Arthur Bishop 1923–2013
Meeting Arthur Bishop was an event in itself; irascible, charming, outspoken and just plain fun to talk to. He had appeared in 1994 at the Western Canada Aviation Museum as part of the cross-country tour associated with the launch of his latest book, The Splendid One Hundred: True Stories of Canadians Who Flew in The Battle of Britain. Signing copies of his book at a front table set up in the foyer, he was there for only a fleeting time, but was immediately surrounded by admirers, both young and old, who hung on his every word. He answered every query with aplomb, even when some of the questions touched on the controversy that had haunted the memory of his famous father. His unvarnished comments would raise eyebrows and a chuckle as he dissed and dished it out with the views of contemporary historians whom he dismissed as "revisionists."
Despite his own illustrious career as a fighter pilot, journalist, advertising executive, entrepreneur, historian and author, in the public's eye, Arthur Bishop was inextricably linked to "Billy" Bishop.
Born in London on June 13, 1923; Arhur's godfather was Prince Arthur, Duke of Connaught, a former governor general of Canada, and his godmother was Princess Louise, cousin to Queen Mary. At 10, he was flying with his father and three years later, trained as a student pilot at the Montreal Light Air¬plane Club. When war came, at 18, like his father, Arthur enlisted and on July 30, 1942, at Uplands, Air Marshal W. A. Bishop, director of Royal Canadian Air Force recruiting, pinned his wings on his son. The striking resemblance of the two men, was clearly evident but Arthur did not trade on the fame of his forebear, rather he was determined to forge his own way. There were other similarities; "He has enough of the devil in him to make a good fighter pilot." This was the recommendation given by Arthur Bishop's headmaster in a character reference required by the RCAF for all new recruits.
Arthur became a fighter pilot, serving with 401 Squadron RCAF flying Spitfires as part of 83 Group in the then recently formed 2nd TAF. Flying hundreds of missions over France, he scored a victory, but was also shot down twice. By 1945, Arthur was rotated back home and a new life began as he married Priscilla Jean Aylen, the daughter of John Alden Aylen QC, and Jean Oliver Anderson of Ottawa. The marriage brought two children, Diana and William.
Discovering a talent for the written word, Arthur began a professional life as a reporter for the Windsor Star, then joined Ronalds Advertising Agency, where he rose to become senior partner, director and vice president. In 1967, in partnership with his wife, he formed PPS Publicity, working with some of Canada's leading corporations. Upon retirement, he began another career as a distinguished aviation historian and author. In 1956, before his father had died, he had hoped that his son would write his biography, subsequently to become The Courage of the Early Morning (1965). Another score of important books followed, Courage In The Air (1992), Courage On The Battlefield (1993), Courage at Sea (1994), The Splendid Hundred True Stories of Canadians Who Flew in The Battle of Britain (1994), Our Bravest and Best: Stories of Canada's Victoria Cross Winners (1995), Canada's Glory: Battles That Forged A Nation 1795-1953 (1996), S*A*L*U*T*E: Canada's Great Military Leaders From Brock To Dextraze (1997), The Air-Raid Coded Bodenplatte (1998), Destruction At Dawn (1998), co-author of Our Lasting Bond: The Canadian Fighter Pilots Association Memoir (1998), Unsung Courage (2001) and Winged Combat: My Story as a Spitfire Pilot in World War II (2002).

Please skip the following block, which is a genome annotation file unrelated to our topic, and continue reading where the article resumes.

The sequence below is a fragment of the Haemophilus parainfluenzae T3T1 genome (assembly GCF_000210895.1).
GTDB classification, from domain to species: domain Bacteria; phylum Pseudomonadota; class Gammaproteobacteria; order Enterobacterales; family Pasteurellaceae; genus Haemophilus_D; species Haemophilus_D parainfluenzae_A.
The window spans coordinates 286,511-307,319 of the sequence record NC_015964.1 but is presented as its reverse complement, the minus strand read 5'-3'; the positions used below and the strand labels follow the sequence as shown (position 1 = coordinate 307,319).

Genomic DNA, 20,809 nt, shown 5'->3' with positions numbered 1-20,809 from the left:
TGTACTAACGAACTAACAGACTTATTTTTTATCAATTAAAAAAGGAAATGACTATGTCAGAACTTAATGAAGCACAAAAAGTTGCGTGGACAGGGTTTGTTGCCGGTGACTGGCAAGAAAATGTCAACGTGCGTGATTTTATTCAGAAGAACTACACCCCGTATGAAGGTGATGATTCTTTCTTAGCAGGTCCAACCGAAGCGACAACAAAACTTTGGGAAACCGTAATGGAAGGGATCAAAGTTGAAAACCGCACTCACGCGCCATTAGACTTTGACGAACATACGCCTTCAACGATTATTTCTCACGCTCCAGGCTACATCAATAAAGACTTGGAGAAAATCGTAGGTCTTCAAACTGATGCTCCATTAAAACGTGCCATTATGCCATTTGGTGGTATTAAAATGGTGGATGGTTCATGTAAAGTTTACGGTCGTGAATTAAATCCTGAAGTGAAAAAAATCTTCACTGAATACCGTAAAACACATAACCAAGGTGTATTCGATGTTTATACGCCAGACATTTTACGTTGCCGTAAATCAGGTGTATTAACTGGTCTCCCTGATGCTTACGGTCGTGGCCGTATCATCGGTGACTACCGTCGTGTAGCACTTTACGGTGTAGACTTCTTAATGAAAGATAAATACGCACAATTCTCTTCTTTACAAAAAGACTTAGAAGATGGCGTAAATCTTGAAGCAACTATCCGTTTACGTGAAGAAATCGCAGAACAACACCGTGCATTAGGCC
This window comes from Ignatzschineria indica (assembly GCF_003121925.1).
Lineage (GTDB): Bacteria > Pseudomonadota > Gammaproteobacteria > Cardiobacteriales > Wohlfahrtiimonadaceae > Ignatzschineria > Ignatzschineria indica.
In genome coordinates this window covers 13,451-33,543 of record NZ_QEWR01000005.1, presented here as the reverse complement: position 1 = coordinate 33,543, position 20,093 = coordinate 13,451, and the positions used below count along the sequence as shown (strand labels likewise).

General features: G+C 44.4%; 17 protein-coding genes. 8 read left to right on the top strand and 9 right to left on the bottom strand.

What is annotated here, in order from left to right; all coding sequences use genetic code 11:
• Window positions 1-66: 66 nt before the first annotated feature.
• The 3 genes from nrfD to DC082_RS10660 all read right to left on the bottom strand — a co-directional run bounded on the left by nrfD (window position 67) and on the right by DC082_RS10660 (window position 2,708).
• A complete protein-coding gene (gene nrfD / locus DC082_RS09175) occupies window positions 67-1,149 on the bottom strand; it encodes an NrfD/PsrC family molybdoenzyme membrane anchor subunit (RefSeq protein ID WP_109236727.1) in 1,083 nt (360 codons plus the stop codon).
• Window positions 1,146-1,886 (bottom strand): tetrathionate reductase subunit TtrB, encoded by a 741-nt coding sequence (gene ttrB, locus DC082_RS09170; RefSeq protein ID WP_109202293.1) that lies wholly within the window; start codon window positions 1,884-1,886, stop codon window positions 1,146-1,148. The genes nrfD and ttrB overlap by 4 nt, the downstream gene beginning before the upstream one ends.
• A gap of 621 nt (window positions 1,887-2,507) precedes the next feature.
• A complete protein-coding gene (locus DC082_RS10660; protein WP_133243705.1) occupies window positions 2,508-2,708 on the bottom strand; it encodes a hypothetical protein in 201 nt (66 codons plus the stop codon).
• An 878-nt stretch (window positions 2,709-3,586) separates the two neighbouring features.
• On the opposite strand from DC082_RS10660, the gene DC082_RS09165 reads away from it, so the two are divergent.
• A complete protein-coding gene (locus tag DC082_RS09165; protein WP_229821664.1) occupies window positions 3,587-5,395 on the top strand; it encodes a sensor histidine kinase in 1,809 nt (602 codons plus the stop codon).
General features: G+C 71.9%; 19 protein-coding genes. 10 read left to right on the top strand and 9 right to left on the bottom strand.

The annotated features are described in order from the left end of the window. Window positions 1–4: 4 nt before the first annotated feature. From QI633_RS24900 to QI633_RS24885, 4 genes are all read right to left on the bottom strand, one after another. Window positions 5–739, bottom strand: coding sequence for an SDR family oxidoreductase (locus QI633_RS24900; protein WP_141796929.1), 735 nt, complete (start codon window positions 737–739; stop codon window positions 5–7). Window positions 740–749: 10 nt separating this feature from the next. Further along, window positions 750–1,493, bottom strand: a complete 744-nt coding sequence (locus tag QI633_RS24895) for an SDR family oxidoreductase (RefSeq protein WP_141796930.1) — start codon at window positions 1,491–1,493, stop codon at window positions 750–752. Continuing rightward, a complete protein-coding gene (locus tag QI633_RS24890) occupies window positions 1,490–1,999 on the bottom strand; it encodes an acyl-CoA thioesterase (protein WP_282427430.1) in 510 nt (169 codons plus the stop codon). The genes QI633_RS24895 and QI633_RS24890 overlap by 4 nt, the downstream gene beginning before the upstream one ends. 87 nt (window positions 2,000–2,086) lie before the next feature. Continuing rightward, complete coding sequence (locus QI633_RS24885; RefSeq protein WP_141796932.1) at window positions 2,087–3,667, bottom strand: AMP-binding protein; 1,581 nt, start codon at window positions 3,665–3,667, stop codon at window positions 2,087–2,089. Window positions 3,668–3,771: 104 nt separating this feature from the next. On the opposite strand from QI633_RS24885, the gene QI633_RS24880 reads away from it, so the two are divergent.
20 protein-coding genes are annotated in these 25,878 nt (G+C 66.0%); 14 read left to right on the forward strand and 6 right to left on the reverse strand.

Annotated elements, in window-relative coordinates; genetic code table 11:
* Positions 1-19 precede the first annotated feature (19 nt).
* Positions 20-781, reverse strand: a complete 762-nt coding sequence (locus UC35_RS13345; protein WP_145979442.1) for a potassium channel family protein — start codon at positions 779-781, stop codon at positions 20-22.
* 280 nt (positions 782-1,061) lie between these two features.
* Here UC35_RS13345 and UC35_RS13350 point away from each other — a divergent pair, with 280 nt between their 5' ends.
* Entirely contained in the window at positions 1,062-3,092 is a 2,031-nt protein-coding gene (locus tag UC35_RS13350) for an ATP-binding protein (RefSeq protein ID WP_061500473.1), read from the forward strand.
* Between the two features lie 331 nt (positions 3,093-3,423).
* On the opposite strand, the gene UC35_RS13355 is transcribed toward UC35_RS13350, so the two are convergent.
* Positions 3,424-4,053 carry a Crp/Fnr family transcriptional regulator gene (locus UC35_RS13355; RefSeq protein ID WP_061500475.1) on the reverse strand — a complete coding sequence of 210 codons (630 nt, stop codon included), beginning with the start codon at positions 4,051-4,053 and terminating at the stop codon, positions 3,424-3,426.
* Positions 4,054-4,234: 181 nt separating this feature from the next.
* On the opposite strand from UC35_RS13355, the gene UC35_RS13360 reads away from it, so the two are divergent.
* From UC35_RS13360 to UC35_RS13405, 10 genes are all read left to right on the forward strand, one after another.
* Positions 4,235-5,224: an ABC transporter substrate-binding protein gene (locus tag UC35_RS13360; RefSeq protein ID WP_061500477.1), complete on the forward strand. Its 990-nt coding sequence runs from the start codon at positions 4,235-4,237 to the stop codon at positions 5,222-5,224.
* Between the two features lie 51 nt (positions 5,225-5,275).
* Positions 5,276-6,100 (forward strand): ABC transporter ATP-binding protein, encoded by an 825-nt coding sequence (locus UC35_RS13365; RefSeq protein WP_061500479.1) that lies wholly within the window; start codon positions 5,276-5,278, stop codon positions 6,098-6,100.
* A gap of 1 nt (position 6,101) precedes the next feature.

By the time of his last works, Arthur had lost his wife and had moved to The Kensington Gardens Retirement Residence in Toronto, where he lived out his last years, in company of those he would probably characterize as "old f*ts." Arthur was also the co-founder and director of the Canadian Fighter Pilots Association, as well as director of the Canadian International Air Show. In 1999, he was awarded the Bear Hickle Award for his contribution to Canadian military history by the York Garrison of the 78th Fraser Highlanders. In 2003, Arthur Bishop was named Guardian Commander of the Canadian Veterans Hall of Valour for his outstanding contributions to the history of Canada's military heroes.
William Arthur Christian Avery Bishop died in his sleep on February 14, 2013. Did he ever overcome having to live in the shadow of a legend? Diana Bishop recalled, "My father followed in his father's footsteps as a fighter pilot, right into another war. It couldn't have been easy, and I often wondered whether he constantly had to seek his father's approval, and whether he was always trying to measure up." On his passing, his son, Bill, succinctly noted that his father "never once complained" about being constantly compared to a legend. "That's one of the amazing things about him ... He had to carve out his own life. And he did it very well."
In his obituary, his family invited well-wishers to "raise a glass and share their favourite Arthur Bishop story at a memorial celebration at The Badminton & Racquet Club of Toronto on Saturday, February 23rd."